Go out and come back in again.
Have you ever considered how much we, as theatre creatives, experience ‘letting go’?We’re constantly letting go of:
Expectations – our experience of a show;
Auditions – the ones we didn't get;
Shows – ‘post show blues’ anyone?
People – not everyone we share a stage with is meant to be a lifelong friend.
It can sometimes feel like we live in a constant state of grieving. We either learn to process this grief or we’re overwhelmed by it, allowing it to affect our relationships and stifle our creative growth, clinging to the familiar to avoid more pain. We end up stuck, in avoidance, never reaching our potential.
A few months ago, I buried my grandmother, a woman whose life made my own look like I lived under a rock. She was a theatre actress and director, an inspiration and teacher to myself and many others over a 60 year career. As I sat listening to the tributes from actors she had directed over the years, the same phrase kept coming up.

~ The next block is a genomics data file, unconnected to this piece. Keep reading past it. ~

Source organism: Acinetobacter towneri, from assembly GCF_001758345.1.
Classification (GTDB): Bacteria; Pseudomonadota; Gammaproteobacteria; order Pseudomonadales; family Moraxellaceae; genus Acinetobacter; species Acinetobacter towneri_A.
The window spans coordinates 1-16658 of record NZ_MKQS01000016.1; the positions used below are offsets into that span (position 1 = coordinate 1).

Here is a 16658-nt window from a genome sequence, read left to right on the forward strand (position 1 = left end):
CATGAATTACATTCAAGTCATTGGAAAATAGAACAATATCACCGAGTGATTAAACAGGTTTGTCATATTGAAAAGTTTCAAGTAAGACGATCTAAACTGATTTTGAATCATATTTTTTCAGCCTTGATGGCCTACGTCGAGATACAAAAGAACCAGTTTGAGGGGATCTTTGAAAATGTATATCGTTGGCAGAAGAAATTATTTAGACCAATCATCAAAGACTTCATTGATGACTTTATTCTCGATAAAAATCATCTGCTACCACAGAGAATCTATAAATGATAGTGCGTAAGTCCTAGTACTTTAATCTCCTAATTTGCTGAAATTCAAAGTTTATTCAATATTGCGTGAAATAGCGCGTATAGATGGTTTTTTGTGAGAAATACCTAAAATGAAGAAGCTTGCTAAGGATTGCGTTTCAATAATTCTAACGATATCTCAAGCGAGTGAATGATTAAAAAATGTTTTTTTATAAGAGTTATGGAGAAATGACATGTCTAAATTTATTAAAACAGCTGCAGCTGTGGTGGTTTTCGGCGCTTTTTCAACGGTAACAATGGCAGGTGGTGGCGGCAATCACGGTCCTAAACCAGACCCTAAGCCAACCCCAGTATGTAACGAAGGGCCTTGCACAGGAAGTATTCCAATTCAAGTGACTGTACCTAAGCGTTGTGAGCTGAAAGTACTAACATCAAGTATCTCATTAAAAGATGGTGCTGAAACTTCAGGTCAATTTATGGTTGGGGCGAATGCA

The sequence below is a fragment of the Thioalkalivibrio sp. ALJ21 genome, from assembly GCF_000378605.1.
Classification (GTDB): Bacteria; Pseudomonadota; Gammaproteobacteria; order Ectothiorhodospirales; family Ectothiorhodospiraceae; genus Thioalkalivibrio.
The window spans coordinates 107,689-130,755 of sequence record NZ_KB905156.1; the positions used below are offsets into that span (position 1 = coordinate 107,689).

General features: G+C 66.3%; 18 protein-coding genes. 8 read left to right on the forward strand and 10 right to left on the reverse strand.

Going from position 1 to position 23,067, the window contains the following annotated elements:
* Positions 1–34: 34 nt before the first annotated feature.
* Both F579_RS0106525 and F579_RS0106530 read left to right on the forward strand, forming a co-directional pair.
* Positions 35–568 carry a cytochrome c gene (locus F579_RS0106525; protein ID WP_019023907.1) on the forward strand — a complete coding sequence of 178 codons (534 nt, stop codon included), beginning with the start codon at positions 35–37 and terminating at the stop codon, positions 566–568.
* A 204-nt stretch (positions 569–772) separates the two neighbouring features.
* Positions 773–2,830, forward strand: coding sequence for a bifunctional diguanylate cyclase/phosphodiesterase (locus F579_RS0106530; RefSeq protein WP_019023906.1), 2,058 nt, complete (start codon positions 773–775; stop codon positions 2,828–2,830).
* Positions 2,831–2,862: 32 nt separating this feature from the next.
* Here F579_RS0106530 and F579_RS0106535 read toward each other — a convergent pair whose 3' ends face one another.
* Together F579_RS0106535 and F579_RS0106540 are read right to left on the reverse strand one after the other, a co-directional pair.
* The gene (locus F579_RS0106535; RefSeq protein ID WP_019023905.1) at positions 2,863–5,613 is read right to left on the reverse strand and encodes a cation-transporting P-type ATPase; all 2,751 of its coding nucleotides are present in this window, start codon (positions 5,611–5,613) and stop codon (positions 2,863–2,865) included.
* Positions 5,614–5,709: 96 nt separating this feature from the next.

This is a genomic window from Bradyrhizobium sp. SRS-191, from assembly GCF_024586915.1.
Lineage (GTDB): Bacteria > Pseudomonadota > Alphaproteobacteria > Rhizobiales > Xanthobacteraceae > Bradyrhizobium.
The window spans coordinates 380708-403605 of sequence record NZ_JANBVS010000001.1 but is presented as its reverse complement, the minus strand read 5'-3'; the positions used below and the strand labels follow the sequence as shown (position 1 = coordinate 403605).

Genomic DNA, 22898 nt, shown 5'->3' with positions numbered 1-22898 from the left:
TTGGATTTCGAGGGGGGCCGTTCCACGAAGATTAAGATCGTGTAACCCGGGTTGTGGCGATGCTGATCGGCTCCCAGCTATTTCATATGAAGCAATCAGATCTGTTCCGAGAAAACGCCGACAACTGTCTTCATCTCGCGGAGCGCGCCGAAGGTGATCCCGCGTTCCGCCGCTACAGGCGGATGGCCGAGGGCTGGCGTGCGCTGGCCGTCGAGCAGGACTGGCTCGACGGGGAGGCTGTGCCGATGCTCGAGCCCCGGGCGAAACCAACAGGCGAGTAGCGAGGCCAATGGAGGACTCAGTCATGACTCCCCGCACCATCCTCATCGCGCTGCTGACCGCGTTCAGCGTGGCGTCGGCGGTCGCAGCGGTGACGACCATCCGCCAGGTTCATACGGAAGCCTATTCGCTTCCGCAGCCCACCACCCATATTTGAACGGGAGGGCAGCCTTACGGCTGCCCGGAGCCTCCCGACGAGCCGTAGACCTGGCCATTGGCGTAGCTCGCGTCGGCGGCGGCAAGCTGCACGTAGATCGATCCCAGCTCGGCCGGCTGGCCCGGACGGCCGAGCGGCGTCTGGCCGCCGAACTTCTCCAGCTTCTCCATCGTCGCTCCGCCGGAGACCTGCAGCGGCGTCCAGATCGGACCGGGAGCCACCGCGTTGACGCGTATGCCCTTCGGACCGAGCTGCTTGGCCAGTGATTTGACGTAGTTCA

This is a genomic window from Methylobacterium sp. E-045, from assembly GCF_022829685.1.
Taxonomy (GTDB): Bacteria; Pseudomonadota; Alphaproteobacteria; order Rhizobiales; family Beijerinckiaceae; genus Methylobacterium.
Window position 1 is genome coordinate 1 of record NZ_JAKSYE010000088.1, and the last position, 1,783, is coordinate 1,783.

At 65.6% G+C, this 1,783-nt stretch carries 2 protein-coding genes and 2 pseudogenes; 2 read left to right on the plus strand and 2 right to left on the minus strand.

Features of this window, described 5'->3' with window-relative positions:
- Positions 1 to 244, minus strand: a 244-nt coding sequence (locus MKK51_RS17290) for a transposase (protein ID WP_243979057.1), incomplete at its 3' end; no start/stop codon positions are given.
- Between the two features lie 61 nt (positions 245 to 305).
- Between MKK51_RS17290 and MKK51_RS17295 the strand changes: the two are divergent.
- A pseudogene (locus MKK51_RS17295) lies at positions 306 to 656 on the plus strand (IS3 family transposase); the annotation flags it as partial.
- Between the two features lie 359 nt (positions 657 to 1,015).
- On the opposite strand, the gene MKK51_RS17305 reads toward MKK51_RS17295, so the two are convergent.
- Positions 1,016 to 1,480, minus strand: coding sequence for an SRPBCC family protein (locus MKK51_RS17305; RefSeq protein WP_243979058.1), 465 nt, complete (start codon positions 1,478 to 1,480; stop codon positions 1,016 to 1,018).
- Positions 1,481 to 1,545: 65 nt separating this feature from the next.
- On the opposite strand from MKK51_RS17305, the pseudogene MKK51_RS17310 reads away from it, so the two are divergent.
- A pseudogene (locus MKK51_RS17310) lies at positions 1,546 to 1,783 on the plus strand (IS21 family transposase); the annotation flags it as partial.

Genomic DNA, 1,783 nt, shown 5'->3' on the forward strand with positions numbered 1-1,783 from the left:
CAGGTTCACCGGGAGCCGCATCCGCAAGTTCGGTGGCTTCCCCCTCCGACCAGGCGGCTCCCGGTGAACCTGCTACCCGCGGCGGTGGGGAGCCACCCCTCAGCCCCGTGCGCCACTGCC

“Go out and come back in again.”
Over and over, this phrase was repeated until I felt like Granny was speaking directly to me.“Sherryl-Lee, go out and come back in again.”
Pondering this phrase over the last few months, I realised something. Going out and coming back in again, implies change. You’re not meant to come back in as you left. You’re meant to spend your “off time” considering your position, your choices and how you want to move your character (life) forward. If you come back in exactly the way you left, you’ve missed an opportunity.
Coming back in doesn’t need to involve some massive revelation. It may simply be a choice to improve your performance skills, consistently arrive on time to rehearsals or be more positive in your self talk.The decision to go out and come back in again is also not a one off action. You do it constantly throughout life. This allows us to accept failure as part of our process, instead of the enemy most of us view it as. If you get something wrong, simply go out and come back in again – and be better.
Granny, I’m going out and when I come back in, I’ve determined to be braver, more protective of my time and, in honour of your courageous approach to life, refuse to make decisions based on what I think others want of me. One day, I want my tributes to say, “she went out and came back in – fierce!”
Sherryl-Lee Secomb is An Idiot On Stage. The Idiot exists to encourage and equip community theatre to expect more and be extraordinary.
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